A book hits the shelves at 12:01 tonight. It’s about a boy who goes to school to become a wizard. I’m told it’s the seventh, and last, in a series of books that have been rather popular among the clannish sort that read such things. Perhaps you’ve heard of it.

I’m not going to have the cash to procure my own copy for another week and a half, and so I have to wait while certain people around me ravage through it this weekend and then dance around me like they have to pee because they WANT TO TALK ABOUT THE BOOK SO BAD, but they CAN’T, because I haven’t read it. This is an imposition that I have pressed upon them.

I am reminded of a story my friend Shane shared once, about two guys he knew. Guy A made some reference to the movie The Sixth Sense, revealing the big twist at the end. Guy B got all bent out of shape because he had not yet seen the movie. At first Guy A was contrite, because that sucks, but then he reconsidered. “Dude,” Guy A said to Guy B, “that movie came out five years ago.” Actually, it came out in 1999, so let’s just assume this conversation took place in ’04 or somewhere around there. Anyway, Guy A’s point was that the statute of limitation on spoilers had run out for that film.

It got me thinking, there really should be a statute of limitations on spoilers. If someone doesn’t have the common decency to know, at this point, that Verbal Kint is Keyser Sose, or that Dil is a man, or that Soylent Green is people, then no one else can be held accountable if they reveal that information. It’s been out there long enough that if you don’t know about it, even if you haven’t actually seen the movie, read the book, whatever, then you just haven’t been paying attention.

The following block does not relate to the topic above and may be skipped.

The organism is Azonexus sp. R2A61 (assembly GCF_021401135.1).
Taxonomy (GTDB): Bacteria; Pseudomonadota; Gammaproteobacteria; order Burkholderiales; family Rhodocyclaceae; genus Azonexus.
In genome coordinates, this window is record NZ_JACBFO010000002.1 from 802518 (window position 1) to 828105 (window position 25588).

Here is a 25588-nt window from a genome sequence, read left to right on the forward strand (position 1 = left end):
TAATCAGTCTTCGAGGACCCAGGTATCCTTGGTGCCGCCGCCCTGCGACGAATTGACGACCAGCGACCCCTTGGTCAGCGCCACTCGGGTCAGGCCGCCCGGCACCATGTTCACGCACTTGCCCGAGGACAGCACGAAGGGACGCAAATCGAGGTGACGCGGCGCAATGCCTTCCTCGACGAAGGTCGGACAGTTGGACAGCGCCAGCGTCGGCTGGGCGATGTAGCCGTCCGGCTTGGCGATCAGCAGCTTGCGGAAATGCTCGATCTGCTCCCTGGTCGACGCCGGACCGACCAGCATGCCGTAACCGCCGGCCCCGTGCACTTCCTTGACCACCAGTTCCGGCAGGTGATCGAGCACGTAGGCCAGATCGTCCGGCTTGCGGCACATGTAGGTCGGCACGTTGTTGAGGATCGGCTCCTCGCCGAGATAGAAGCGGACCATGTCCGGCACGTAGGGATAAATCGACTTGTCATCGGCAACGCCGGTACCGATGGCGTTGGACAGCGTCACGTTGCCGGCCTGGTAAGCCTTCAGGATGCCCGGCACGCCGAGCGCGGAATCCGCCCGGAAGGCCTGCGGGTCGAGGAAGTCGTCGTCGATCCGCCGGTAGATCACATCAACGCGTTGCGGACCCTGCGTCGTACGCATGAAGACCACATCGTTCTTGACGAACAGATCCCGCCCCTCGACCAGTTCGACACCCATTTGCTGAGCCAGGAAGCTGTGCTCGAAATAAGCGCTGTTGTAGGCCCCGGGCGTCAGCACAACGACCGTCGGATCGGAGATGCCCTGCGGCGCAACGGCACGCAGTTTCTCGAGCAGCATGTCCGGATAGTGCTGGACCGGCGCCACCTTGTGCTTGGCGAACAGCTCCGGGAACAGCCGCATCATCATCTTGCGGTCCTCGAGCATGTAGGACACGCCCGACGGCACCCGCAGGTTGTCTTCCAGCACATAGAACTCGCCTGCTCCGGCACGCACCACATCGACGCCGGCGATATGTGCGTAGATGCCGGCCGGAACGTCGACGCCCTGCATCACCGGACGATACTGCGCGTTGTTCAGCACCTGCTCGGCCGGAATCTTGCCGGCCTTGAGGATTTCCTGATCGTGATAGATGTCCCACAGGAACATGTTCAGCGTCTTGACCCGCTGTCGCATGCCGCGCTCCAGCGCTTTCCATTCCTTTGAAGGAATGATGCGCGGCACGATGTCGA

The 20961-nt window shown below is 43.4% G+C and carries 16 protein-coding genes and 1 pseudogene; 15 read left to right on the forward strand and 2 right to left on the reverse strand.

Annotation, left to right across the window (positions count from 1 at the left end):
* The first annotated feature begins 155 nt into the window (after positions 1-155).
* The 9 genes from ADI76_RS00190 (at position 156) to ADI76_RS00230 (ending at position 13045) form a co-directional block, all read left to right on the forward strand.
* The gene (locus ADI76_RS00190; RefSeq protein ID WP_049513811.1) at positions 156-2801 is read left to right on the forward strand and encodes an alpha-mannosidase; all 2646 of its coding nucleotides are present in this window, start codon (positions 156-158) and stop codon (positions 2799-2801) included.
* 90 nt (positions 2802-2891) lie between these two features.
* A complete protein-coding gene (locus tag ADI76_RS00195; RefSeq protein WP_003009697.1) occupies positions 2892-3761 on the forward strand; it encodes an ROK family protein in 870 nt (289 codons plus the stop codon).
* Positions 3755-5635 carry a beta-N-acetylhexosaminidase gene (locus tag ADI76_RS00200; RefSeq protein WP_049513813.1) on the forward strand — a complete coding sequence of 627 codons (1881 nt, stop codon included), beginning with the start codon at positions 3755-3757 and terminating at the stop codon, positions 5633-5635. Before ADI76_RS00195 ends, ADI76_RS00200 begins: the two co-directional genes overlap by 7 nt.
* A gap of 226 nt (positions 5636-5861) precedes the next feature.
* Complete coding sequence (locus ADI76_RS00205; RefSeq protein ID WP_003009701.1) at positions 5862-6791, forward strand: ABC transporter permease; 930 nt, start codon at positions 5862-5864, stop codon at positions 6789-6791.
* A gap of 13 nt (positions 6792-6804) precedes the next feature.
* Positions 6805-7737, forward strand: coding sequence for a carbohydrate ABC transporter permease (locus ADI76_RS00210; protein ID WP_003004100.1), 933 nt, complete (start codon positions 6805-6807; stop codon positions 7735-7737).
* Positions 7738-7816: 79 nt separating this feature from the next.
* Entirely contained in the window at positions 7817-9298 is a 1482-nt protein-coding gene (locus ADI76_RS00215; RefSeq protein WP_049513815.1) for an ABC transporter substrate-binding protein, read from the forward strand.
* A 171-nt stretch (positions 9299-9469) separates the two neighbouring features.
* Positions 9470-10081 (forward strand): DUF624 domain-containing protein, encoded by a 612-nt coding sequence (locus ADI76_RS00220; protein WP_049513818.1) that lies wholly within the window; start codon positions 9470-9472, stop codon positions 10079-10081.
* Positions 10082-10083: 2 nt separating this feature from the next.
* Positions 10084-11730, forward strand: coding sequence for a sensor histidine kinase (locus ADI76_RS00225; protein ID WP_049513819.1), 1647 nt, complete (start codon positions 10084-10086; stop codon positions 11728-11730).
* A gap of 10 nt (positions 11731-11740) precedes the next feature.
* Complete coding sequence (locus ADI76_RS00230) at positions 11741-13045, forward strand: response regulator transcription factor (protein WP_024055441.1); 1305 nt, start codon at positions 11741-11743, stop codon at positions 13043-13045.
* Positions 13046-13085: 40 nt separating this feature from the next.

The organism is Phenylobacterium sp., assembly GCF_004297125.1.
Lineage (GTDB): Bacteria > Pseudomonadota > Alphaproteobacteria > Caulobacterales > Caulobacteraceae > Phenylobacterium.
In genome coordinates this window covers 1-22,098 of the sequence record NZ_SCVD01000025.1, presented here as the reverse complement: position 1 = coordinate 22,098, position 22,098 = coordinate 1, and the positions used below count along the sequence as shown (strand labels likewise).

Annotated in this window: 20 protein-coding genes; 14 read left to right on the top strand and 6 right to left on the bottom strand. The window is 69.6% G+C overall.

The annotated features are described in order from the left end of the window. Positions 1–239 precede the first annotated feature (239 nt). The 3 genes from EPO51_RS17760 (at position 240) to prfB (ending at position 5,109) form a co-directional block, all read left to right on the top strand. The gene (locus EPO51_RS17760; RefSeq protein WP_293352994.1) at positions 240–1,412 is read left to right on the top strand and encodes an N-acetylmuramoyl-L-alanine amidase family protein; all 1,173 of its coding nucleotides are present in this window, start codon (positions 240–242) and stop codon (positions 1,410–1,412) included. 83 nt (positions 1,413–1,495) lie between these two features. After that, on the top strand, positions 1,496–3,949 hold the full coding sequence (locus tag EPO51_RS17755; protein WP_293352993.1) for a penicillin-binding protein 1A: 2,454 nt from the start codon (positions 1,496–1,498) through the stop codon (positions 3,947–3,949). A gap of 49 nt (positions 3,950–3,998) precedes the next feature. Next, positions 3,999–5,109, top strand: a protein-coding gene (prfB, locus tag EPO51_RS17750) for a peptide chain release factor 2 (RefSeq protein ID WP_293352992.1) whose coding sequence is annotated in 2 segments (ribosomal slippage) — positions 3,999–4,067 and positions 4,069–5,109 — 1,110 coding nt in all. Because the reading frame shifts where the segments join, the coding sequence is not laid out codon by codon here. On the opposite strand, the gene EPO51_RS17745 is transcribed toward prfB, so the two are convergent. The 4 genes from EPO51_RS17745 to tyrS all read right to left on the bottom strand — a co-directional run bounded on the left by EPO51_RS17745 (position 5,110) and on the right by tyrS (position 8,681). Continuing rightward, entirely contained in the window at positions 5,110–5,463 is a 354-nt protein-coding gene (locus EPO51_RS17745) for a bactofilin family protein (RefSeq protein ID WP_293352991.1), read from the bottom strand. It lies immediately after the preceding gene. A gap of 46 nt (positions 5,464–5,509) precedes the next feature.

Here is what I propose:

1) For films, the statute of limitations on spoilers is six months from the release date, unless the DVD is released LESS THAN six months after the original release. In that case, the limit is three months from the DVD release date. Films made for television have a statute of limitations of one month from the broadcast date, although who the hell even watches those anymore?

2) For books, the statute of limitations is one year from the date of publication, UNLESS that book reaches the Top 10 in sales on either Amazon or the New York Times bestsellers list, in which case the limit is three months.

3) For episodic television, the statute of limitations on any given episode runs out when the next episode airs, unless the episode is the last episode before a hiatus, in which case the limit is two weeks. Which means that I can tell all y’all that Jack and Kate will eventually get off the island.

4) In situations where more than one limit applies, such as a film version of a book, the limit runs out on the EARLIEST possible date. Which means that even though the movie version of the new Harry Potter book won’t be out for a few more years, the time limit on spoilers still runs out three months from tomorrow.

5) And this is an important one: Revealing spoiler information before the limit has expired is punishable by death. And that’s if it’s an inadvertent slip. If you’re a dick about it, you will be strapped to a chair and forced to watch consecutive episodes of The Simple Life until your eyes melt out of your head.

I guess the point is, DO NOT TELL ME WHAT HAPPENS IN THE NEW HARRY POTTER NOVEL. But if I still haven’t read it in three months, go ahead and tell me because I obviously don’t care that much.